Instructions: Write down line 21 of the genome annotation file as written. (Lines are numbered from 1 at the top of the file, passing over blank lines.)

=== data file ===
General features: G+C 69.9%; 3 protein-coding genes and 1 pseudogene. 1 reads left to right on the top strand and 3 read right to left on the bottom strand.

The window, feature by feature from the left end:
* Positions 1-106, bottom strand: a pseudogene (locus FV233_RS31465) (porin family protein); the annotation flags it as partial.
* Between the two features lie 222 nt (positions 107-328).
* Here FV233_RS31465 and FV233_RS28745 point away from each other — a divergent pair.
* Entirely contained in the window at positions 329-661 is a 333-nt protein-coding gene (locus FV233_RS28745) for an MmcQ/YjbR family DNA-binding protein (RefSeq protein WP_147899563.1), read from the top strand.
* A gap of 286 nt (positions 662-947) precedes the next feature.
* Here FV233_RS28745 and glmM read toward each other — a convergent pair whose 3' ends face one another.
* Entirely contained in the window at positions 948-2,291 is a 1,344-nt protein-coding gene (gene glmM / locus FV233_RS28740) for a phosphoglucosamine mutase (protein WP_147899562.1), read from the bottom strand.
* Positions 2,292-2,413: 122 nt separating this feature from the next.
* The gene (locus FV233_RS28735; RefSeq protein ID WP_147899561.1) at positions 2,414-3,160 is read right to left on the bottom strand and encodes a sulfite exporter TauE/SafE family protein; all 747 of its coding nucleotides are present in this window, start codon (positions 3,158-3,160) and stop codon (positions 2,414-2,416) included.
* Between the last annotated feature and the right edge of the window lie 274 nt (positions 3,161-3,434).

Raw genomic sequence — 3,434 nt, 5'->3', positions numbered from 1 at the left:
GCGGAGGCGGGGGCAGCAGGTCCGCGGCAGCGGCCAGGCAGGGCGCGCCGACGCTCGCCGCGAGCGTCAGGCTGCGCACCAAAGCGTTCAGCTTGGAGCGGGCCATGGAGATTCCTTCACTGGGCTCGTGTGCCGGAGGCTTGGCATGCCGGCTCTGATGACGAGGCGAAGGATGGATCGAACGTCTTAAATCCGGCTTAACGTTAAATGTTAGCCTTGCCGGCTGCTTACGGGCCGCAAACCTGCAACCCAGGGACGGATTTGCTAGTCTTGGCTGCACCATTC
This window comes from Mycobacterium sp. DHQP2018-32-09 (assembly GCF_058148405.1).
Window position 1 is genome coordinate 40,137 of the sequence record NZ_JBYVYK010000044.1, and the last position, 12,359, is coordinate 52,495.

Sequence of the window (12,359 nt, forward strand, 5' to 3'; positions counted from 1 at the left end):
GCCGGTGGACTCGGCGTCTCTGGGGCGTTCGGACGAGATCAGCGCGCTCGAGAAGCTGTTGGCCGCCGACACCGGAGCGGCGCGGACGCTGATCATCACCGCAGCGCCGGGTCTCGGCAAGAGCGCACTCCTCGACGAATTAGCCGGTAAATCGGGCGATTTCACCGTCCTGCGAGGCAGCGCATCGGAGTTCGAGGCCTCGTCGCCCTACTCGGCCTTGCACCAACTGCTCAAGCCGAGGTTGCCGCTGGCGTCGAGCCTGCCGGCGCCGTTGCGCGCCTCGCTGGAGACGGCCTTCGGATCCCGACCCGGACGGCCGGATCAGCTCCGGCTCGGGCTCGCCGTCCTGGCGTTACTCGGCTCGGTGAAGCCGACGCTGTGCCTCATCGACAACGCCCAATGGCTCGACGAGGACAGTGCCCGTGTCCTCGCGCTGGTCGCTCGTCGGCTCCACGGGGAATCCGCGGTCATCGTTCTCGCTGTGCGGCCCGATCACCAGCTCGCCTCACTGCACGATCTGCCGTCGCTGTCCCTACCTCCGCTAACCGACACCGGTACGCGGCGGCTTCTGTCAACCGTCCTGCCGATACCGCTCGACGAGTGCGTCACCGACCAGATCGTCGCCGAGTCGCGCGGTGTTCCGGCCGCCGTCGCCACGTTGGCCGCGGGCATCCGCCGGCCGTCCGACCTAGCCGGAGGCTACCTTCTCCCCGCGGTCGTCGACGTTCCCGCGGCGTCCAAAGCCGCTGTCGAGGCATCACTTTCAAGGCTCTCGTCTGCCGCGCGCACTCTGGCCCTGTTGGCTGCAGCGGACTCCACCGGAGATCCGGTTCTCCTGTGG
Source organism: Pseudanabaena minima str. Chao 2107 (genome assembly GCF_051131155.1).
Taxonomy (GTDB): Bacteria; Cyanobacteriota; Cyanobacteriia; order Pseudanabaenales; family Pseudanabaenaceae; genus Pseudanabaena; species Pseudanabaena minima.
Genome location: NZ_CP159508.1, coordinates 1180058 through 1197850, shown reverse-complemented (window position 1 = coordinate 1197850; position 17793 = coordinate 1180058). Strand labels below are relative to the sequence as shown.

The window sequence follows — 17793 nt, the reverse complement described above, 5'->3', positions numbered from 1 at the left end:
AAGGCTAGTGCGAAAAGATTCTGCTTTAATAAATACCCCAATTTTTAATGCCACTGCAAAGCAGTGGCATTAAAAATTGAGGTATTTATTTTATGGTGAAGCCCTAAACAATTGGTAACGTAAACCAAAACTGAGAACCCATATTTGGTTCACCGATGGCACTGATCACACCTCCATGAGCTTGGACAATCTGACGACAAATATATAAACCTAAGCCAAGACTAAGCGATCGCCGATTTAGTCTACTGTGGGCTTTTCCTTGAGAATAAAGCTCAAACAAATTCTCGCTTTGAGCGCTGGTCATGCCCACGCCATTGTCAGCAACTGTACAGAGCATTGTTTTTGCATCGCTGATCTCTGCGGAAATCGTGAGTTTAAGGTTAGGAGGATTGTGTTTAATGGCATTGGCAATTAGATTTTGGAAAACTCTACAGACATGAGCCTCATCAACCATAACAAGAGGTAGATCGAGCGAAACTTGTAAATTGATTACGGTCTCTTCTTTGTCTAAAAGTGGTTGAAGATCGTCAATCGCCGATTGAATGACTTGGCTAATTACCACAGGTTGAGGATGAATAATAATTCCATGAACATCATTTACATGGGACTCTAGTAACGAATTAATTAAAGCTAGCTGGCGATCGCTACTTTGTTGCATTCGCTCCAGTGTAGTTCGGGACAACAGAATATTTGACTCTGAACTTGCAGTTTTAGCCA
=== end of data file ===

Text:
Genome location: NZ_CP159508.1, coordinates 1180058 through 1197850, shown reverse-complemented (window position 1 = coordinate 1197850; position 17793 = coordinate 1180058). Strand labels below are relative to the sequence as shown.